Yes.  Every Friday is test day.  We give a lot of homework, because we cannot cover it all at the creek.  When we assess their work with the creek and their projects, we develop individual rubrics.  So, their grade is a total of their homework, written work, tests, quizzes and the project.

Q:  And are the tests over the content they would have gathered by participating in the projects, or do you have a certain amount of lectures or readings that go along with them?

When we get into genetics, we have genetics tests.  I will give tests for each of the content areas in biology.  They will also have written tests on some of the work we do.  This works the same way with health and government.

Q:  Have you seen any difference in the performance on those tests between the group in the Rogue Ecology School versus the others?

The results are better with those who are down at the creek.  It could be that they are a little more motivated and want to stay in the program.  We tell them that they have to keep their grades up, not only with us, but in the other classes.  A lot of kids do not want to be down on the creek.  They are happy doing what they are doing and our kids are happy.  That is one of the reasons our success rate gets up a little higher on pen and pencil tests;  the kids are where they want to be.

“The Kids Are Where They Want To Be”: Hans Smith And Environmental Science, Part 1.

Hans Smith was a biology teacher at Crater High School in Central Point Oregon.  He received a national award for environmental education for his innovative approach in linking scientific investigation to English and social studies.  Mr. Smith was one of Crater High School’s early visionaries.  Others have followed, resulting in the Crater Renaissance Academy and closer links to the nearby Crater Rock Museum.  Crater High School now has a claim to be the best high school in Southern Oregon.  What follows are some excerpts from a lecture, which Hans Smith gave at Medford Education International.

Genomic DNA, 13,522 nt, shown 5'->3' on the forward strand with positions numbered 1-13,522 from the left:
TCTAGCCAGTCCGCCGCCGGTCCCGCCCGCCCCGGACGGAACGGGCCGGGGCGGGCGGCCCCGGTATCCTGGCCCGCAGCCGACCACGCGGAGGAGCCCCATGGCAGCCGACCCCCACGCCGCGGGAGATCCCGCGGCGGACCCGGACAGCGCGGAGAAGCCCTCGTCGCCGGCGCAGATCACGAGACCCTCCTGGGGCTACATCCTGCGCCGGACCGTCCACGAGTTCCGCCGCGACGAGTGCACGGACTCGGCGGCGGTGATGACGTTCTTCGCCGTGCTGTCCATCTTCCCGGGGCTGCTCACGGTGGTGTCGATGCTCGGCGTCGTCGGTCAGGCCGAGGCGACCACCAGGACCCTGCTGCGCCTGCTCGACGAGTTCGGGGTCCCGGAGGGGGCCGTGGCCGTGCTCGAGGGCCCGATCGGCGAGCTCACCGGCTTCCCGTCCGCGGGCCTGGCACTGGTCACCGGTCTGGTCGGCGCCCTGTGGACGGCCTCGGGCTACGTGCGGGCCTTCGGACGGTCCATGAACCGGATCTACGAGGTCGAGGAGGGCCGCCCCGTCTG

We started the Rogue Eco-Systems Project in the 1988-89 school year.  I was teaching a general biology class, and we were doing a unit on ecology and talking about the Rogue River.  Our kids at Crater High School did not have a clue of what they had in the Rogue River.  I spent three years, trying to put together a conservation program.

The first year we had fifteen kids enrolled in a single class.  Last year we had 104 students in our “school within a school,”, and we had to turn, probably, fifty away.

Everything we do will be centered around the environmental sciences.  We have picked two themes to center around, the first being watersheds, which we will study for the first twenty-seven weeks.  As we get to the end of the watersheds, we will give the students a project to do.  For one project, they will have to develop a plan for a campground and use their knowledge of government.  They have to use their biology when they put together their plans and give their presentations.  A second theme will be the life cycles of our Pacific salmon.  The students will pick one salmon and go through the complete life cycle of the fish.  Then at the end, they get this big piece of paper and they draw the river system in.  Let us say they have Coho.  They will tell us about the stream order, where the Coho was spawned and then tie the information together.

There are days that we get to go down to Bear Creek, and teach the kids how to take stream surveys.  We give each group of students 200 feet of Bear Creek.  They have to go out and measure it and tape it off.  That is their section for the year.  We will begin by teaching them how to take water quality tests and how to map natural invertebrates.  We take some pool and riffle ratios and do some data sheets on their section.  Once every nine weeks, about the end of the quarter, they have to give a presentation on the creek.  We also give them habitat projects on the creek.